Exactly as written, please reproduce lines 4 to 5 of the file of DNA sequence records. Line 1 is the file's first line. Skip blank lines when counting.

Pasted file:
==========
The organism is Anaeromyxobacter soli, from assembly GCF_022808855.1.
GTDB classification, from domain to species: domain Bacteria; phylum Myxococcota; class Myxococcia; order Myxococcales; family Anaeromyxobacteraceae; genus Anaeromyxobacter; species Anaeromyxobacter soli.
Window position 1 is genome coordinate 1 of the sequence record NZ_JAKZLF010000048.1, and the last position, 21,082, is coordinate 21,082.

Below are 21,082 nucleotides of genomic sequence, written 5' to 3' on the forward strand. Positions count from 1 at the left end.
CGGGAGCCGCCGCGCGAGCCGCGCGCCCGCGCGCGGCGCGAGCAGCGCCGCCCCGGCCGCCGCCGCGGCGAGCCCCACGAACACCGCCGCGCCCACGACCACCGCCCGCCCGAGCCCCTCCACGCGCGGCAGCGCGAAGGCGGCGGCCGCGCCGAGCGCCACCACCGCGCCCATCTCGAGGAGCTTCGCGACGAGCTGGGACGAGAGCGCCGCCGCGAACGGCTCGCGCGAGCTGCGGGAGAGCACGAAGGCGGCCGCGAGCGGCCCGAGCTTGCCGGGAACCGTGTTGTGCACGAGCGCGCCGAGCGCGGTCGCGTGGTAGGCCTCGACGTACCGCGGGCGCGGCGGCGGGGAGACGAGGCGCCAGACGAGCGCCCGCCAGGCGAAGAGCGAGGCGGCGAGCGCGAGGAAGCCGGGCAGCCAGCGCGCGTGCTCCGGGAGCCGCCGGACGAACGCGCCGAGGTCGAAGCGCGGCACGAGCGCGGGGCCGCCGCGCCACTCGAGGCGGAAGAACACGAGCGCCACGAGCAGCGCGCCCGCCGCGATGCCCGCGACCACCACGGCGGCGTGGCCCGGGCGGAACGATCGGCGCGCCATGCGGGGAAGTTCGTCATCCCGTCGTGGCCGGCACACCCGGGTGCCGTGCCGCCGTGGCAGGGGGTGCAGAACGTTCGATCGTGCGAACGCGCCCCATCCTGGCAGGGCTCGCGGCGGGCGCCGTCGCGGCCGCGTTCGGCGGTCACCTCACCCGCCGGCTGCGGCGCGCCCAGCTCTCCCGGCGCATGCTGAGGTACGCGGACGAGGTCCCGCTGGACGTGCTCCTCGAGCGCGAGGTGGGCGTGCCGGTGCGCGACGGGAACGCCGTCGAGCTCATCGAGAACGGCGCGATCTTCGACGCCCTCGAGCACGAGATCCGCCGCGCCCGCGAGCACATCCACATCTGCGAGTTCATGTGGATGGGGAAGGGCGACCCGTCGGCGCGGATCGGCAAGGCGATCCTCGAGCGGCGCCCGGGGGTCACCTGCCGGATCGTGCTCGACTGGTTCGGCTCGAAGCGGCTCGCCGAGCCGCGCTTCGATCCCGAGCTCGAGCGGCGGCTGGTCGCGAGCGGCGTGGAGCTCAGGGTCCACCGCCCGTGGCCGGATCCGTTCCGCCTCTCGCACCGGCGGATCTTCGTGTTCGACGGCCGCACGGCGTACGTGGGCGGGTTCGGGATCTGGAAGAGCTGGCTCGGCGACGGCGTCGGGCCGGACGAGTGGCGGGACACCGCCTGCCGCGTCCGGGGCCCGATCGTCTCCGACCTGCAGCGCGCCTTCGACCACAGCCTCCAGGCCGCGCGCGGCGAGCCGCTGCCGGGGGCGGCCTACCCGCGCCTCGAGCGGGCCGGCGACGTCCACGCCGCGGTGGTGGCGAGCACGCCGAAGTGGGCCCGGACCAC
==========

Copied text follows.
Below are 21,082 nucleotides of genomic sequence, written 5' to 3' on the forward strand. Positions count from 1 at the left end.
CGGGAGCCGCCGCGCGAGCCGCGCGCCCGCGCGCGGCGCGAGCAGCGCCGCCCCGGCCGCCGCCGCGGCGAGCCCCACGAACACCGCCGCGCCCACGACCACCGCCCGCCCGAGCCCCTCCACGCGCGGCAGCGCGAAGGCGGCGGCCGCGCCGAGCGCCACCACCGCGCCCATCTCGAGGAGCTTCGCGACGAGCTGGGACGAGAGCGCCGCCGCGAACGGCTCGCGCGAGCTGCGGGAGAGCACGAAGGCGGCCGCGAGCGGCCCGAGCTTGCCGGGAACCGTGTTGTGCACGAGCGCGCCGAGCGCGGTCGCGTGGTAGGCCTCGACGTACCGCGGGCGCGGCGGCGGGGAGACGAGGCGCCAGACGAGCGCCCGCCAGGCGAAGAGCGAGGCGGCGAGCGCGAGGAAGCCGGGCAGCCAGCGCGCGTGCTCCGGGAGCCGCCGGACGAACGCGCCGAGGTCGAAGCGCGGCACGAGCGCGGGGCCGCCGCGCCACTCGAGGCGGAAGAACACGAGCGCCACGAGCAGCGCGCCCGCCGCGATGCCCGCGACCACCACGGCGGCGTGGCCCGGGCGGAACGATCGGCGCGCCATGCGGGGAAGTTCGTCATCCCGTCGTGGCCGGCACACCCGGGTGCCGTGCCGCCGTGGCAGGGGGTGCAGAACGTTCGATCGTGCGAACGCGCCCCATCCTGGCAGGGCTCGCGGCGGGCGCCGTCGCGGCCGCGTTCGGCGGTCACCTCACCCGCCGGCTGCGGCGCGCCCAGCTCTCCCGGCGCATGCTGAGGTACGCGGACGAGGTCCCGCTGGACGTGCTCCTCGAGCGCGAGGTGGGCGTGCCGGTGCGCGACGGGAACGCCGTCGAGCTCATCGAGAACGGCGCGATCTTCGACGCCCTCGAGCACGAGATCCGCCGCGCCCGCGAGCACATCCACATCTGCGAGTTCATGTGGATGGGGAAGGGCGACCCGTCGGCGCGGATCGGCAAGGCGATCCTCGAGCGGCGCCCGGGGGTCACCTGCCGGATCGTGCTCGACTGGTTCGGCTCGAAGCGGCTCGCCGAGCCGCGCTTCGATCCCGAGCTCGAGCGGCGGCTGGTCGCGAGCGGCGTGGAGCTCAGGGTCCACCGCCCGTGGCCGGATCCGTTCCGCCTCTCGCACCGGCGGATCTTCGTGTTCGACGGCCGCACGGCGTACGTGGGCGGGTTCGGGATCTGGAAGAGCTGGCTCGGCGACGGCGTCGGGCCGGACGAGTGGCGGGACACCGCCTGCCGCGTCCGGGGCCCGATCGTCTCCGACCTGCAGCGCGCCTTCGACCACAGCCTCCAGGCCGCGCGCGGCGAGCCGCTGCCGGGGGCGGCCTACCCGCGCCTCGAGCGGGCCGGCGACGTCCACGCCGCGGTGGTGGCGAGCACGCCGAAGTGGGCCCGGACCAC